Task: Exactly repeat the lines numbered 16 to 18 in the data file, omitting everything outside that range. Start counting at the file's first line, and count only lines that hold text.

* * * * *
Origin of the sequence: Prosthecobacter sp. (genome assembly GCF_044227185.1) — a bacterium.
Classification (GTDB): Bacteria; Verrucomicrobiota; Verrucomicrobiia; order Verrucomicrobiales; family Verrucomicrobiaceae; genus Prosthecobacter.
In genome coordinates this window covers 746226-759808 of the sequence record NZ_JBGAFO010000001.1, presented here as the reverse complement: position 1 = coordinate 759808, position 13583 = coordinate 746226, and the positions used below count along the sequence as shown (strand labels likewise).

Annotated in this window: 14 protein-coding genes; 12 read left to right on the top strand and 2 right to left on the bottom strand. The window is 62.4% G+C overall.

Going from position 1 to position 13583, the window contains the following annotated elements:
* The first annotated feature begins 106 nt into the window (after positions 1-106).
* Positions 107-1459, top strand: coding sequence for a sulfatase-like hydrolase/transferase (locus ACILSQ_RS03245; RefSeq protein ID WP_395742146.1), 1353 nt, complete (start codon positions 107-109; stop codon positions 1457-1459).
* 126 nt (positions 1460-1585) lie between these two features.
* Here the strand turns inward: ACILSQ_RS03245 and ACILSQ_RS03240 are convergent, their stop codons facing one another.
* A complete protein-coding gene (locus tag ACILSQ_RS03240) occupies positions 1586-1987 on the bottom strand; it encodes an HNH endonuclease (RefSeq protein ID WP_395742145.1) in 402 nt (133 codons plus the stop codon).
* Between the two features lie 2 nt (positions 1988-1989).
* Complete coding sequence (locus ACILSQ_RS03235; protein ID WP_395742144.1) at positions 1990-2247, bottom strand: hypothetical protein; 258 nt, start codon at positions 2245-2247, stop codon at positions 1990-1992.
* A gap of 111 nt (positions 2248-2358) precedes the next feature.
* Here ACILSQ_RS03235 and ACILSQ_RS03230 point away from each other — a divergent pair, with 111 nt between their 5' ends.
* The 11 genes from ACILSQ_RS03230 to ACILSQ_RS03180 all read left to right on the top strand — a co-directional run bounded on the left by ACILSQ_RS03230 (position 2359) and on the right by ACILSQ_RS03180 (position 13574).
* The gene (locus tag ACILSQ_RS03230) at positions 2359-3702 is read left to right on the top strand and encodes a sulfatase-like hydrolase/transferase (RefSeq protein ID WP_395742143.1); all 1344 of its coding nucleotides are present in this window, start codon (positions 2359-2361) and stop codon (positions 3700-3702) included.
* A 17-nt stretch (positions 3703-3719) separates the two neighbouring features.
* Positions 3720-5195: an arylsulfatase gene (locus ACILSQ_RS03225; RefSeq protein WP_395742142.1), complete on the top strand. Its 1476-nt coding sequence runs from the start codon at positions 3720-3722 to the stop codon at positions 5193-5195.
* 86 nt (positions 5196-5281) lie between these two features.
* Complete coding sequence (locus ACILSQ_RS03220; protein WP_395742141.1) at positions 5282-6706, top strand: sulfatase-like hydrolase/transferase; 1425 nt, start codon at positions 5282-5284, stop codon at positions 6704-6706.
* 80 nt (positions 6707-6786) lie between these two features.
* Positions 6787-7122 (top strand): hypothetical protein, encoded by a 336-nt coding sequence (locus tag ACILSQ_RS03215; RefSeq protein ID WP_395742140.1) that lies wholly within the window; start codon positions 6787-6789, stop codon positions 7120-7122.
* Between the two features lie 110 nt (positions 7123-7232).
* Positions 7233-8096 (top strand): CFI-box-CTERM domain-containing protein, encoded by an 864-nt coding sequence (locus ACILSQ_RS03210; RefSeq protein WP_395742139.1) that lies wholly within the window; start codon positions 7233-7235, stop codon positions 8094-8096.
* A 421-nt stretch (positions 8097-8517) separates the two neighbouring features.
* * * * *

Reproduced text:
* The gene (locus tag ACILSQ_RS03230) at positions 2359-3702 is read left to right on the top strand and encodes a sulfatase-like hydrolase/transferase (RefSeq protein ID WP_395742143.1); all 1344 of its coding nucleotides are present in this window, start codon (positions 2359-2361) and stop codon (positions 3700-3702) included.
* A 17-nt stretch (positions 3703-3719) separates the two neighbouring features.
* Positions 3720-5195: an arylsulfatase gene (locus ACILSQ_RS03225; RefSeq protein WP_395742142.1), complete on the top strand. Its 1476-nt coding sequence runs from the start codon at positions 3720-3722 to the stop codon at positions 5193-5195.